A production of 'The Rose of Castile' by Michael William Balfe forms part of the first Wexford Opera Festival.
A homage to the work of Irish operatic composer Michael William Balfe (1808-1879) forms part of a festival of music and arts.
The Rose of Castile is an opera written in three acts by Michael William Balfe. The music was written to an English language libretto by Augustus Glossop Harris and Edmund Falconer. It premiered at the Lyceum Theatre in London in 1857.
The Rose of Castile was chosen for the first Wexford Festival Opera in honour of Irish operatic singer and composer Michael William Balfe who had lived in Wexford for six years before his family moved to Dublin.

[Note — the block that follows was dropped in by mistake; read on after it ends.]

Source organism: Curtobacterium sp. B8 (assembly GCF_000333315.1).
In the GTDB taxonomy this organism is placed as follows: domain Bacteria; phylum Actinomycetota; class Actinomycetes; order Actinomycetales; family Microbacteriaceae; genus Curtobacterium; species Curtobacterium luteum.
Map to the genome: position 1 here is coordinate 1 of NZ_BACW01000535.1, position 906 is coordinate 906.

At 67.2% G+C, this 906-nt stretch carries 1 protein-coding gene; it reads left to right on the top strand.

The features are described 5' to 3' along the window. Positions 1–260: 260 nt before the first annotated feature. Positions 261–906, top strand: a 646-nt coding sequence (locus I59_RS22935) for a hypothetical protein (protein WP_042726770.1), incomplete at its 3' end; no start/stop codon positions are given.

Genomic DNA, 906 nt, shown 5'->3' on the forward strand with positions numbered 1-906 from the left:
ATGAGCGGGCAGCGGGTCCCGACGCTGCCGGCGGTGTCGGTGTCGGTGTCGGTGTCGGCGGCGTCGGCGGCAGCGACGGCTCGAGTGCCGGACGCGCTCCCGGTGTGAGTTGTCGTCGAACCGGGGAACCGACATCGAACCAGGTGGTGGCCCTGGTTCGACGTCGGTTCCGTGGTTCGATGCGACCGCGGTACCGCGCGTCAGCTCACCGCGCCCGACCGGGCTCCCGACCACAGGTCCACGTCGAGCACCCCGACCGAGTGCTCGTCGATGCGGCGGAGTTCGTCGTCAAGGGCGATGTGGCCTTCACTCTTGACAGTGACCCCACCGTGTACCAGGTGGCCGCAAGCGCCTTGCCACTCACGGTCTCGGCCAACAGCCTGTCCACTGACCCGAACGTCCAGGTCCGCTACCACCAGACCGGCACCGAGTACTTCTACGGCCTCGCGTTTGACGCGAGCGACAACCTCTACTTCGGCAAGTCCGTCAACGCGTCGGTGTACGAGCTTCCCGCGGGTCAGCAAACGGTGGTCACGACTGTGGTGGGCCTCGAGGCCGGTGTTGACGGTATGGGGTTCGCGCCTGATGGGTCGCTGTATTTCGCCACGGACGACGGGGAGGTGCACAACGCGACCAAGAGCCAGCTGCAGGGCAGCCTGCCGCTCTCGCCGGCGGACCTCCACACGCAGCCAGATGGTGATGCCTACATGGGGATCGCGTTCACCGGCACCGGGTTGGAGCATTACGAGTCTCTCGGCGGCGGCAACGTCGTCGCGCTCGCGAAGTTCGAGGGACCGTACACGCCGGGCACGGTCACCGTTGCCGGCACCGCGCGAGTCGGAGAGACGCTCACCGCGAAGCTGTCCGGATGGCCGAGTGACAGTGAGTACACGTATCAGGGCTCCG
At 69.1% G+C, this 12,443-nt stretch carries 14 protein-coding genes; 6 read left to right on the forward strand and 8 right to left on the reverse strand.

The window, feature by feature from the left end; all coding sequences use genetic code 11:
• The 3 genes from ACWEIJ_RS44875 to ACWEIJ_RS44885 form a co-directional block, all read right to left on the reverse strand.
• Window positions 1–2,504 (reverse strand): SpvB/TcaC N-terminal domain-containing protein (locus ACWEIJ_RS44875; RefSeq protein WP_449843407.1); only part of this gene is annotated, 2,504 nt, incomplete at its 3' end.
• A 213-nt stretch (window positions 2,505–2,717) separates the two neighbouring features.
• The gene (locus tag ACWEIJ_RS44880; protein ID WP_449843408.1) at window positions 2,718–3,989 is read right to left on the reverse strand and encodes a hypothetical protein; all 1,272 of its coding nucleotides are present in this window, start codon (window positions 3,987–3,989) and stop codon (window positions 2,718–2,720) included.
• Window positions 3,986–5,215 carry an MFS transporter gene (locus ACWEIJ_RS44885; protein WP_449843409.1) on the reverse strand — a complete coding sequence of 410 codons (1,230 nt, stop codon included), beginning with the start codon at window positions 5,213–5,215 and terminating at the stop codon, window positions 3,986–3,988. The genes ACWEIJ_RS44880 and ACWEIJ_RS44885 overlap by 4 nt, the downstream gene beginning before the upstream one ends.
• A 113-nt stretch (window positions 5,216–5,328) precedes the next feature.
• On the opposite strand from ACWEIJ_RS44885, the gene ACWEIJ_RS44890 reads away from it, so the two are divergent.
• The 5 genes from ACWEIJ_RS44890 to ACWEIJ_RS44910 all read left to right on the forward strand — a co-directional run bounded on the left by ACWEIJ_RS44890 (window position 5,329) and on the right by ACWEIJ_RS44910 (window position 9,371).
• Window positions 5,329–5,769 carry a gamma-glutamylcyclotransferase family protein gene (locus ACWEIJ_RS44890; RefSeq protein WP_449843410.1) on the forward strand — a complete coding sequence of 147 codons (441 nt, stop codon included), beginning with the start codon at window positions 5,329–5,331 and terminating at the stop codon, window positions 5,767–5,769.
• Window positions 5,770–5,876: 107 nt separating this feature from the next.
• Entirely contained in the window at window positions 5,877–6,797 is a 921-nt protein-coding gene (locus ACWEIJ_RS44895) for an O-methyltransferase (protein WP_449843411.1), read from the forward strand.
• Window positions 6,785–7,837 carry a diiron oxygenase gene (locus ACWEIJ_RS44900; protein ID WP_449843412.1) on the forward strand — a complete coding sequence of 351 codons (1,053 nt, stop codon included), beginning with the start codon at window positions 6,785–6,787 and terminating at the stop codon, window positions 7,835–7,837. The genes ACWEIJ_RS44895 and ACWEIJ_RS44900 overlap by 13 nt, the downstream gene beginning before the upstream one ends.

Harry Lloyd talks about how he got into opera and the challenges in putting on a production.
It's quite hard work producing opera.
He himself started out as a straight actor at the Old Vic and then moved into opera doing every possible job along the way.
Harry Lloyd believes that 'The Rose of Castile' has a very definite place in the history of opera and should be heard much more. While he believes that Balfe was a man of great talent, he is somewhat critical of his work but is full of praise for the organisers of the Wexford Festival Opera
'Wexford Festival' was recorded on 30 October 1951.
Wexford Festival Opera: 1951 - Acetate Disc Collection
From the RTÉ Archives Acetate Disc Collection which has been digitised with the support of the Broadcasting Authority of Ireland (BAI) Archiving Scheme.